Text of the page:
- The central bank of France has conducted a successful test of its blockchain-based digital euro in cooperation with Société Générale
- €40 million worth of covered bonds, issued as security tokens by Société Générale, were fully settled in digital euros
- More tests with other banks will follow in the forthcoming weeks as part of Banque de France’s ongoing experiments with digital euro
After launching its digital euro experimental program in April, the central bank of France announced on Wednesday, May 20th, that they have conducted a successful test of their blockchain-based digital currency.
Cooperation with banking giant Société Générale
Banque de France reveled that the first successful testing of their digital euro was conducted in cooperation with Société Générale. The French multinational investment bank participated in the experiment by issuing €40 million (around $44 million) worth of covered bonds as security tokens, which were then settled in the central bank’s digital euros. Société Générale wrote:
“This experimentation was performed end-to-end using blockchain infrastructures…It demonstrates the feasibility of financial securities being digitally settled and delivered in Central Bank Digital Currency (CBDC) for interbank settlements.”
A similar experiment was conducted already in April 2018, when the investment bank issued €100 million worth of bonds as security tokens. However, in 2018, they those were settled in traditional euros. Société Générale stated that the latest test, which was fully digital and blockchain-based, “is a new step in scaling up in its transformation, using the most innovative technologies, with the aim of better serving its clients”.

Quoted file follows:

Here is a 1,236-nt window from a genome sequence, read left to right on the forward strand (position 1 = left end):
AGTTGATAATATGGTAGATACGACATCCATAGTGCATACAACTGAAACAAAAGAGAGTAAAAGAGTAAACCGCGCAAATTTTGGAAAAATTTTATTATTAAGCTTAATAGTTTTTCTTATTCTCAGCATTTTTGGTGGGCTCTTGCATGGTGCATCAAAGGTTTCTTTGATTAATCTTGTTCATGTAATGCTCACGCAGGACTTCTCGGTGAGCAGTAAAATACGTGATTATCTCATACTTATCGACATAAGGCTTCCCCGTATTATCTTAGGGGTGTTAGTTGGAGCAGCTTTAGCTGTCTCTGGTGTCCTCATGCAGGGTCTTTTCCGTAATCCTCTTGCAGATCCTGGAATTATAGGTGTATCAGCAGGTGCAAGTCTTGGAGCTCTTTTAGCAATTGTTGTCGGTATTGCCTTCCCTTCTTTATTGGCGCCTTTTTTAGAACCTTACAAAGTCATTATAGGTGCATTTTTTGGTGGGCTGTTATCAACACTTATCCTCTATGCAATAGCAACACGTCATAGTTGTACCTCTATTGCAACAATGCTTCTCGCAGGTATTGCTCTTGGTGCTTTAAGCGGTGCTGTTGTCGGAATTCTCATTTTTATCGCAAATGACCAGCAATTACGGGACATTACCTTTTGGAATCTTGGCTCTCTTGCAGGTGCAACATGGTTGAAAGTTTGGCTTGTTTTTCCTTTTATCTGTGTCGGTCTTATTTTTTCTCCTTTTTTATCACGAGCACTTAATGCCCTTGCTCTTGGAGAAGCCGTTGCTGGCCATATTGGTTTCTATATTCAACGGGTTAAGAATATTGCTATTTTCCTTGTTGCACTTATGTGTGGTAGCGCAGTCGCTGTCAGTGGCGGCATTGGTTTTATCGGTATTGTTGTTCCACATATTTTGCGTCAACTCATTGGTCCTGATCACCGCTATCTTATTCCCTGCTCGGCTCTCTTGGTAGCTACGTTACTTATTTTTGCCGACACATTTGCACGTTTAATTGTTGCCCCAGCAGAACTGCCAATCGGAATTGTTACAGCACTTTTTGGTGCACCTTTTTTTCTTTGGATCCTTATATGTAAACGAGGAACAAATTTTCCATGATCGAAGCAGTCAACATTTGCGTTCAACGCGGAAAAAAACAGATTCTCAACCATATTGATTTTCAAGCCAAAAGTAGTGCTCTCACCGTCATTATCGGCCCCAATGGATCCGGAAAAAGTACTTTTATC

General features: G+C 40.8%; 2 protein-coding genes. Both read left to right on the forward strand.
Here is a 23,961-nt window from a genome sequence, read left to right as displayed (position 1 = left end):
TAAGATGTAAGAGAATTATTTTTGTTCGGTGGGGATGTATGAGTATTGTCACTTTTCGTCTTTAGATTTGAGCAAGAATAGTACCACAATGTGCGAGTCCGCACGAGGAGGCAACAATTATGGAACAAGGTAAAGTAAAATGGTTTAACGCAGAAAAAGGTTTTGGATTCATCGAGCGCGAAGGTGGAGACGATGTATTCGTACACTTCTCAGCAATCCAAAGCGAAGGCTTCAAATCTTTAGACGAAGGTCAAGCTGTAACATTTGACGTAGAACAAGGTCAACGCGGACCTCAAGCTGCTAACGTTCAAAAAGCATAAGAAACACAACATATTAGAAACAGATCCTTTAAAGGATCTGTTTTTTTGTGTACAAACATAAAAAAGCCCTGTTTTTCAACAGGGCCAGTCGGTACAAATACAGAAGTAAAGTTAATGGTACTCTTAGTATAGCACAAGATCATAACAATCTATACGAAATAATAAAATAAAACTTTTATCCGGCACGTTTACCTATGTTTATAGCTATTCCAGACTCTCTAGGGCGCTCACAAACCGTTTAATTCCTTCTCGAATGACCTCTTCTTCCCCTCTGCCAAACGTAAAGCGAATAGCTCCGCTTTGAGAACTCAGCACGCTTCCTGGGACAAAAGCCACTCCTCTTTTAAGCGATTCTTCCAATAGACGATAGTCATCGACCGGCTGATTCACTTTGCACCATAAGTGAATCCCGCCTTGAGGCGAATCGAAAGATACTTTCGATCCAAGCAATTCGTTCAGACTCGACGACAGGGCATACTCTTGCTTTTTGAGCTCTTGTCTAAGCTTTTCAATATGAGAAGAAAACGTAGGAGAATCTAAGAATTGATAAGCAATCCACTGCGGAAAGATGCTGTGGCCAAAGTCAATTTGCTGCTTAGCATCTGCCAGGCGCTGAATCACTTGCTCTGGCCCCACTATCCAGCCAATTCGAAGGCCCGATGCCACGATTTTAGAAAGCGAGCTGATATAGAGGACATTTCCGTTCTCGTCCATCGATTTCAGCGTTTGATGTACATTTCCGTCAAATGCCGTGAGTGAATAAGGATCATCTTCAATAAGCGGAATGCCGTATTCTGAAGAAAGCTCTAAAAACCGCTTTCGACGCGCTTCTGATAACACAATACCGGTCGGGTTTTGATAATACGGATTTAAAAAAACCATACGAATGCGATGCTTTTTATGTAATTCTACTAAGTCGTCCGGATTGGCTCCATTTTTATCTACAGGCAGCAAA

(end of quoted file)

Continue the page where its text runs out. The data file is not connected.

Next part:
More tests with different players to follow
Banque de France launched its digital euro experimental program in April 2020, stating that the program has three main objectives to, identify the benefits of CBDC, to show how traditional interbank settlement can be carried out using central bank digital currency (CBDC) and analyze effects of CBDC on financial stability and monetary policy.
“The aim is to explore the potentialities offered by this technology, and to identify concrete cases integrating Central Bank Digital Currencies in innovative procedures for the clearing and settlement of tokenized financial assets,” the Central bank of France wrote when it launched the program.
After the first successful testing of its digital euro, the Banque de France revealed they have scheduled more tests involving other players “in the next few weeks”. They hope that their tests will represent an “important contribution to the more global reflection led by the Eurosystem on the interest of [a CBDC]”, said the central bank.
For now, the research is focusing on “wholesale” CBDC use cases and France is not planning to replace physical coins and banknotes.
The European Central Bank encourages banks to investigate the benefits of CBDCs and a digitalized euro, at times going as far as stating that it is willing to issue its own digital currency should the private sector fail to make cross-border payments faster and cheaper.
Similar news have been coming from Austria, where Raiffeisen Bank International is putting an effort into digitalization and tokenization of the national currencies.
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